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The HGV driver shortage in the UK is very real as evidenced by the difficulty shippers and receivers had keeping up with Christmas demand this past November and December (2014). A combination of driver retirements, new CPC training requirements and not enough students earning licences have created a perfect storm that needs a solution. According to HGV UK’s John Loughran, encouraging more students to attend HGV driving schools is not the only way to address the problem. It can also be addressed through technology and collaboration.

Loughran says that a research paper published early last year by the Centre for Sustainable Road Freight suggests that as many as one third of all HGVs on the road are without a load. He says this proves that the capacity exists to get more freight where it needs to go. What is lacking is the proper collaboration among haulage companies to ensure trucks do not run empty. Loughran goes further to say that a number of technologies already exist to facilitate collaboration. Now it is a matter of encouraging companies to collaborate with one another.

Combining collaboration with technology is not a substitute for training and hiring more drivers. The fact remains that the number of new drivers coming into the system is not enough to make up for retirements and career changes. However, even as the haulage and transport industries work on strategies to encourage young people to choose professional driving as a career, collaboration and technology could be used to improve the system as it now stands.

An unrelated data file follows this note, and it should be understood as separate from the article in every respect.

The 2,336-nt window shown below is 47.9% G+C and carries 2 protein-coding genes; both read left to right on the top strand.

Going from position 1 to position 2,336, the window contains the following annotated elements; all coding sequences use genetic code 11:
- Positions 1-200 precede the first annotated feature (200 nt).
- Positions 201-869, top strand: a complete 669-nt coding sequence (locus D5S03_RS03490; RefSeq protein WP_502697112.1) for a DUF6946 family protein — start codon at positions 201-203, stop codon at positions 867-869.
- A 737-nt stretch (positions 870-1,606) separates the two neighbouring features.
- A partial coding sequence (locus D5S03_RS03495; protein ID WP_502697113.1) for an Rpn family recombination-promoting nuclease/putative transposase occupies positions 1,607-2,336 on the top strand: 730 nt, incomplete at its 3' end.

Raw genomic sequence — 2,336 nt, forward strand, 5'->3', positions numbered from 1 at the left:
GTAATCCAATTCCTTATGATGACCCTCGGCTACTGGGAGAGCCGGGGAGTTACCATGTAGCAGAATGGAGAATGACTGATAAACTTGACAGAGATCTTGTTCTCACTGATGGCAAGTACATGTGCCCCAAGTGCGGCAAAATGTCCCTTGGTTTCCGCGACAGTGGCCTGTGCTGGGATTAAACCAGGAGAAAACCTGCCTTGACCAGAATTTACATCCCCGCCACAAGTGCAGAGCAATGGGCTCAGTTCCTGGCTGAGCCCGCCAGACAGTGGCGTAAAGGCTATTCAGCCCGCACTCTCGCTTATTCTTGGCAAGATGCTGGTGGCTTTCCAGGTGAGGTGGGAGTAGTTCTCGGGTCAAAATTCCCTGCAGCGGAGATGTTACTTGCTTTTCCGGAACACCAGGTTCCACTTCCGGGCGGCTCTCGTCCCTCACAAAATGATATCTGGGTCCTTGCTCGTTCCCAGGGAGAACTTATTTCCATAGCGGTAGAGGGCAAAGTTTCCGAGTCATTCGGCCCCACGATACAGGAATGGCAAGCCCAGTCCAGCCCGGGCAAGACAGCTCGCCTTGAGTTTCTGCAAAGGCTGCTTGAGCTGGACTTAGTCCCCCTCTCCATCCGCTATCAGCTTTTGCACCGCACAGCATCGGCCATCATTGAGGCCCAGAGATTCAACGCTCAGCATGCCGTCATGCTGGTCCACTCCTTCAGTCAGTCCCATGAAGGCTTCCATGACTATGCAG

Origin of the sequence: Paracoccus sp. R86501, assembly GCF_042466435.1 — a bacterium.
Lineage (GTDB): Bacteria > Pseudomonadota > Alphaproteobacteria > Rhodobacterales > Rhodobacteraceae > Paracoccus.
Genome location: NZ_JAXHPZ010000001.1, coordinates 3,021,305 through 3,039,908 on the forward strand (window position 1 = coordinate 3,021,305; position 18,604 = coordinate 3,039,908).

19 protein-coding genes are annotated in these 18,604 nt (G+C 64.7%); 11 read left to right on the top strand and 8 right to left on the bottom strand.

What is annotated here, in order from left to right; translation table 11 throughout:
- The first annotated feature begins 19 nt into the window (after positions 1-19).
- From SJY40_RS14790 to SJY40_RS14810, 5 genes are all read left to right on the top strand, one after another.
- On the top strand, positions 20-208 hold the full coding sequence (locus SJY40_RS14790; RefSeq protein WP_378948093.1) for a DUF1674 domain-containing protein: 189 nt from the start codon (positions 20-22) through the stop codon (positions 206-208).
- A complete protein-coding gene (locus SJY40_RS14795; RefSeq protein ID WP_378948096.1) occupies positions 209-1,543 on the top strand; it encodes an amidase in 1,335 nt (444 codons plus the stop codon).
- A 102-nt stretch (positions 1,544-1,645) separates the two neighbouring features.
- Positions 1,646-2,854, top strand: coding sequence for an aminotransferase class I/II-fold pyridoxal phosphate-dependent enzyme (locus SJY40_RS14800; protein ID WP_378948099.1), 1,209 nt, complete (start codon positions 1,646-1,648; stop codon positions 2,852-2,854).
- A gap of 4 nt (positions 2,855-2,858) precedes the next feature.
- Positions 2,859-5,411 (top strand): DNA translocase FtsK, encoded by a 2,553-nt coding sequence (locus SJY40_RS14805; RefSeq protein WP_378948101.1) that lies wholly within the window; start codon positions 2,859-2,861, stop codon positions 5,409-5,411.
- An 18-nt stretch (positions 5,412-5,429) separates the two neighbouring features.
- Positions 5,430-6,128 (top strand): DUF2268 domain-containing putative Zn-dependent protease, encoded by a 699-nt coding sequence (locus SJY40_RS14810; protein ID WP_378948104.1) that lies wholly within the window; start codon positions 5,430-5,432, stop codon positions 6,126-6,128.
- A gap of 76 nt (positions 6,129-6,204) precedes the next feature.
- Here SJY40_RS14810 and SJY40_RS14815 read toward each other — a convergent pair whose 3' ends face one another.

The goal is to make sure HGV capacity is maximised at all times. For example, an HGV returning home after delivering a load could potentially take another load with it. There are logistical problems to overcome, of course, but that is where technology comes in. Advanced computer software capable of keeping track of where freight is going, and where it currently is, could be the solution that streamlines the process.

New Driver Training

Nothing Loughran wrote in his piece seems unattainable. We hope that haulage sector executives will take a serious look at his ideas for collaboration. In the meantime, our task at the HGV Training Centre is to get as many students as possible trained and licenced. To that end, we offer more than 45 HGV driving schools around the UK.

Training to become a professional driver is not complicated in principle. Each student follows a basic, five-step process that begins with taking a routine medical exam and applying for a provisional entitlement. With those two things completed, it is on to training and tests. Students who succeed in passing their tests the first time can be completely finished and ready to work in just a few weeks.

We welcome the opportunity to answer any questions you might have about our HGV driving schools. If you are interested in driving coaches, buses, construction equipment, or other types of commercial vehicles, you can also train through us.

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